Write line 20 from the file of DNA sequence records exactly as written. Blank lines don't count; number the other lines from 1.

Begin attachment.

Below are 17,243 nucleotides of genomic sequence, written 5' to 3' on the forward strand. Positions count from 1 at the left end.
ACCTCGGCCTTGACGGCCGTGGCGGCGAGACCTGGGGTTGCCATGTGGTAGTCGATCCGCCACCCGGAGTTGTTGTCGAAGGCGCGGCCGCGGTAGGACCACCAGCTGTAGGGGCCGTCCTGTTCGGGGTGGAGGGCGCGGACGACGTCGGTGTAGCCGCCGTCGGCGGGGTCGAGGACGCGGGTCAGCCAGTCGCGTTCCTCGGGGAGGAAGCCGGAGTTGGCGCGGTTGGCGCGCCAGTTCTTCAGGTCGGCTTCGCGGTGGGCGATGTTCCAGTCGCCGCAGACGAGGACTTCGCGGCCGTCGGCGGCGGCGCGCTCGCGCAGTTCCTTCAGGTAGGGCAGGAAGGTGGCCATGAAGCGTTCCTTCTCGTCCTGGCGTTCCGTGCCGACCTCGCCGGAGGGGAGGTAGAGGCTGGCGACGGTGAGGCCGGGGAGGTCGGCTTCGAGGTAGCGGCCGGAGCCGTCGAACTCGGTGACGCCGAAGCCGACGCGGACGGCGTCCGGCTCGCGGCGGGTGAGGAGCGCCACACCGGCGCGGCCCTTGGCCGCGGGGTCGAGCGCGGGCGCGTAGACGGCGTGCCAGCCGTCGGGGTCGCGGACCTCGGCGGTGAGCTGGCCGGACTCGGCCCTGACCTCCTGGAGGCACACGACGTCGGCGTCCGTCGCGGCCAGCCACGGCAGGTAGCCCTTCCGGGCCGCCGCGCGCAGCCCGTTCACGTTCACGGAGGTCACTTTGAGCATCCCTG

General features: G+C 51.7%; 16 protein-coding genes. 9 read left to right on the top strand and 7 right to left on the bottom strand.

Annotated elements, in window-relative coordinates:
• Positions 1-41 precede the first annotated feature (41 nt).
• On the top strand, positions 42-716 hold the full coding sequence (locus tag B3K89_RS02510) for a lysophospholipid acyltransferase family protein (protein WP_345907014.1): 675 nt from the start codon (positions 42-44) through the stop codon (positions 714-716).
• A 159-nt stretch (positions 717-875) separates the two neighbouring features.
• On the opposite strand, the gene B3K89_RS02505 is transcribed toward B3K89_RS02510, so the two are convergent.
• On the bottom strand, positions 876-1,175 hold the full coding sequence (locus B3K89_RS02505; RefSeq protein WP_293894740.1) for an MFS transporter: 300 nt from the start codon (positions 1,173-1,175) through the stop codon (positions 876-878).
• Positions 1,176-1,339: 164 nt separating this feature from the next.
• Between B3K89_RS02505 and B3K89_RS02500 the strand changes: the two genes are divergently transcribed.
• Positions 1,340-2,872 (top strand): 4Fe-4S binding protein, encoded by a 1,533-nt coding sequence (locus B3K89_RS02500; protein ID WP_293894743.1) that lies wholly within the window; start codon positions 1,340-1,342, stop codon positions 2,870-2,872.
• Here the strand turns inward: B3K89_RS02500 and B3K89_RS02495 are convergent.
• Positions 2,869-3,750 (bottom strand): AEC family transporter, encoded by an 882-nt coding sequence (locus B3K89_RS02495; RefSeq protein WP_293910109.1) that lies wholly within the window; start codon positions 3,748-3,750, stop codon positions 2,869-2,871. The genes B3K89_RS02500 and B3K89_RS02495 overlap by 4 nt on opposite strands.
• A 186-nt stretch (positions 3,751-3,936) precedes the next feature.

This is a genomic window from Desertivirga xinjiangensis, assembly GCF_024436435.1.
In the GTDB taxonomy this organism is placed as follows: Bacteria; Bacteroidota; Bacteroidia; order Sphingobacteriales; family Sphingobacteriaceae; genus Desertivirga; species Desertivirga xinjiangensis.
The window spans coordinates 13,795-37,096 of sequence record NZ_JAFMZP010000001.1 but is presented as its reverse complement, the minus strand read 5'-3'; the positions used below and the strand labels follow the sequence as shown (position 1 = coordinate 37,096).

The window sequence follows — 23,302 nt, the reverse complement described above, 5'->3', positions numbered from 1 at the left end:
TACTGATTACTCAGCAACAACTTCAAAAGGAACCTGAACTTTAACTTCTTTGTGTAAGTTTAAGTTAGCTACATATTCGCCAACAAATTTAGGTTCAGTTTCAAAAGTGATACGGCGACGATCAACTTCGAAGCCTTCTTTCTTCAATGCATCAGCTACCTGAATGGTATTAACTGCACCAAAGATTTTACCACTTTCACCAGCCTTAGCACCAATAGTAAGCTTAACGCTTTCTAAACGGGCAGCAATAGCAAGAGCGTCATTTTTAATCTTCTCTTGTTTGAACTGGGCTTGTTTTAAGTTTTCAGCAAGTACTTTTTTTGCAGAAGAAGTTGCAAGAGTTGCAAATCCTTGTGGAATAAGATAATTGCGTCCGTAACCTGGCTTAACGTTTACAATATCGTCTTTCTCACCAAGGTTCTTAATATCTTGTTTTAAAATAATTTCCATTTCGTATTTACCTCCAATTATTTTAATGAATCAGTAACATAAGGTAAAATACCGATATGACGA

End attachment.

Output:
TACTGATTACTCAGCAACAACTTCAAAAGGAACCTGAACTTTAACTTCTTTGTGTAAGTTTAAGTTAGCTACATATTCGCCAACAAATTTAGGTTCAGTTTCAAAAGTGATACGGCGACGATCAACTTCGAAGCCTTCTTTCTTCAATGCATCAGCTACCTGAATGGTATTAACTGCACCAAAGATTTTACCACTTTCACCAGCCTTAGCACCAATAGTAAGCTTAACGCTTTCTAAACGGGCAGCAATAGCAAGAGCGTCATTTTTAATCTTCTCTTGTTTGAACTGGGCTTGTTTTAAGTTTTCAGCAAGTACTTTTTTTGCAGAAGAAGTTGCAAGAGTTGCAAATCCTTGTGGAATAAGATAATTGCGTCCGTAACCTGGCTTAACGTTTACAATATCGTCTTTCTCACCAAGGTTCTTAATATCTTGTTTTAAAATAATTTCCATTTCGTATTTACCTCCAATTATTTTAATGAATCAGTAACATAAGGTAAAATACCGATATGACGA